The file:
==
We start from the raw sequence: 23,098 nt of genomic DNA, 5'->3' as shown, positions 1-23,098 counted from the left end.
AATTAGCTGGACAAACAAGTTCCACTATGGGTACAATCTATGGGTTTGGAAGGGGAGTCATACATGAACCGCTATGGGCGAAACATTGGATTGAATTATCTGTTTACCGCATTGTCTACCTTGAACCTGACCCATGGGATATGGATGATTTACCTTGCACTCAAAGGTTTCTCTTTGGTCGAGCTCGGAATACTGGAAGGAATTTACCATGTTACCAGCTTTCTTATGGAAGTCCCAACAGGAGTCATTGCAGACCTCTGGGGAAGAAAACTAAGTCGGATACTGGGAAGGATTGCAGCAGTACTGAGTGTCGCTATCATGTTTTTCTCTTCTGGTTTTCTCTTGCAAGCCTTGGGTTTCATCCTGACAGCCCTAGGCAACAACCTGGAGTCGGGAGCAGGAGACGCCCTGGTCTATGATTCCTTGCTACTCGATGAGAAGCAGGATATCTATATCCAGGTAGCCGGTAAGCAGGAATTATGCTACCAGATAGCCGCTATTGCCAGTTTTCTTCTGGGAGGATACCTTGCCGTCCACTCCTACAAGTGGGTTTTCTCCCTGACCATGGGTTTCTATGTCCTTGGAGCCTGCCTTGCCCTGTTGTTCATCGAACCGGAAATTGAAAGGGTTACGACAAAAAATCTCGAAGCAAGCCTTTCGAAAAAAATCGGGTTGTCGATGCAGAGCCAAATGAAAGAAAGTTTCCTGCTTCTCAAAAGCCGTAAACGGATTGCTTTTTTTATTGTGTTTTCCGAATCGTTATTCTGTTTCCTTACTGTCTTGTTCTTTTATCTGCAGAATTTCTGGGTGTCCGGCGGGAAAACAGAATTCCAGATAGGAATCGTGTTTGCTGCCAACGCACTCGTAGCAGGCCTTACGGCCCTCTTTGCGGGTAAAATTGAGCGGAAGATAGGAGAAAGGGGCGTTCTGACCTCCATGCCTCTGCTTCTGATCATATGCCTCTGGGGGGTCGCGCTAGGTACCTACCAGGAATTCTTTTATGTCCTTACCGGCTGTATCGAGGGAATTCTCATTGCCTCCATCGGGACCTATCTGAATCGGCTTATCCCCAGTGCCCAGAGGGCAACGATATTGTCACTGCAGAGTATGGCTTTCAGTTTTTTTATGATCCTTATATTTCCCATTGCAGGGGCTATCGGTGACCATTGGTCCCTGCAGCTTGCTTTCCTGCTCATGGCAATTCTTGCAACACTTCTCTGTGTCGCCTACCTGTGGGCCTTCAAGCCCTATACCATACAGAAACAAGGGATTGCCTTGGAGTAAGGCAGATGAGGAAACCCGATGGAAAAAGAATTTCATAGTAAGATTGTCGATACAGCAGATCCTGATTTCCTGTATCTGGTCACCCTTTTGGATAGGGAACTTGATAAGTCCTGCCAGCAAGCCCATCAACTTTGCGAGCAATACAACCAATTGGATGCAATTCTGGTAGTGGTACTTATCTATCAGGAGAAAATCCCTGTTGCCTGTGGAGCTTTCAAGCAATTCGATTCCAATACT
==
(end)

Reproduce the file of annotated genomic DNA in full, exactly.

We start from the raw sequence: 23,098 nt of genomic DNA, 5'->3' as shown, positions 1-23,098 counted from the left end.
AATTAGCTGGACAAACAAGTTCCACTATGGGTACAATCTATGGGTTTGGAAGGGGAGTCATACATGAACCGCTATGGGCGAAACATTGGATTGAATTATCTGTTTACCGCATTGTCTACCTTGAACCTGACCCATGGGATATGGATGATTTACCTTGCACTCAAAGGTTTCTCTTTGGTCGAGCTCGGAATACTGGAAGGAATTTACCATGTTACCAGCTTTCTTATGGAAGTCCCAACAGGAGTCATTGCAGACCTCTGGGGAAGAAAACTAAGTCGGATACTGGGAAGGATTGCAGCAGTACTGAGTGTCGCTATCATGTTTTTCTCTTCTGGTTTTCTCTTGCAAGCCTTGGGTTTCATCCTGACAGCCCTAGGCAACAACCTGGAGTCGGGAGCAGGAGACGCCCTGGTCTATGATTCCTTGCTACTCGATGAGAAGCAGGATATCTATATCCAGGTAGCCGGTAAGCAGGAATTATGCTACCAGATAGCCGCTATTGCCAGTTTTCTTCTGGGAGGATACCTTGCCGTCCACTCCTACAAGTGGGTTTTCTCCCTGACCATGGGTTTCTATGTCCTTGGAGCCTGCCTTGCCCTGTTGTTCATCGAACCGGAAATTGAAAGGGTTACGACAAAAAATCTCGAAGCAAGCCTTTCGAAAAAAATCGGGTTGTCGATGCAGAGCCAAATGAAAGAAAGTTTCCTGCTTCTCAAAAGCCGTAAACGGATTGCTTTTTTTATTGTGTTTTCCGAATCGTTATTCTGTTTCCTTACTGTCTTGTTCTTTTATCTGCAGAATTTCTGGGTGTCCGGCGGGAAAACAGAATTCCAGATAGGAATCGTGTTTGCTGCCAACGCACTCGTAGCAGGCCTTACGGCCCTCTTTGCGGGTAAAATTGAGCGGAAGATAGGAGAAAGGGGCGTTCTGACCTCCATGCCTCTGCTTCTGATCATATGCCTCTGGGGGGTCGCGCTAGGTACCTACCAGGAATTCTTTTATGTCCTTACCGGCTGTATCGAGGGAATTCTCATTGCCTCCATCGGGACCTATCTGAATCGGCTTATCCCCAGTGCCCAGAGGGCAACGATATTGTCACTGCAGAGTATGGCTTTCAGTTTTTTTATGATCCTTATATTTCCCATTGCAGGGGCTATCGGTGACCATTGGTCCCTGCAGCTTGCTTTCCTGCTCATGGCAATTCTTGCAACACTTCTCTGTGTCGCCTACCTGTGGGCCTTCAAGCCCTATACCATACAGAAACAAGGGATTGCCTTGGAGTAAGGCAGATGAGGAAACCCGATGGAAAAAGAATTTCATAGTAAGATTGTCGATACAGCAGATCCTGATTTCCTGTATCTGGTCACCCTTTTGGATAGGGAACTTGATAAGTCCTGCCAGCAAGCCCATCAACTTTGCGAGCAATACAACCAATTGGATGCAATTCTGGTAGTGGTACTTATCTATCAGGAGAAAATCCCTGTTGCCTGTGGAGCTTTCAAGCAATTCGATTCCAATACT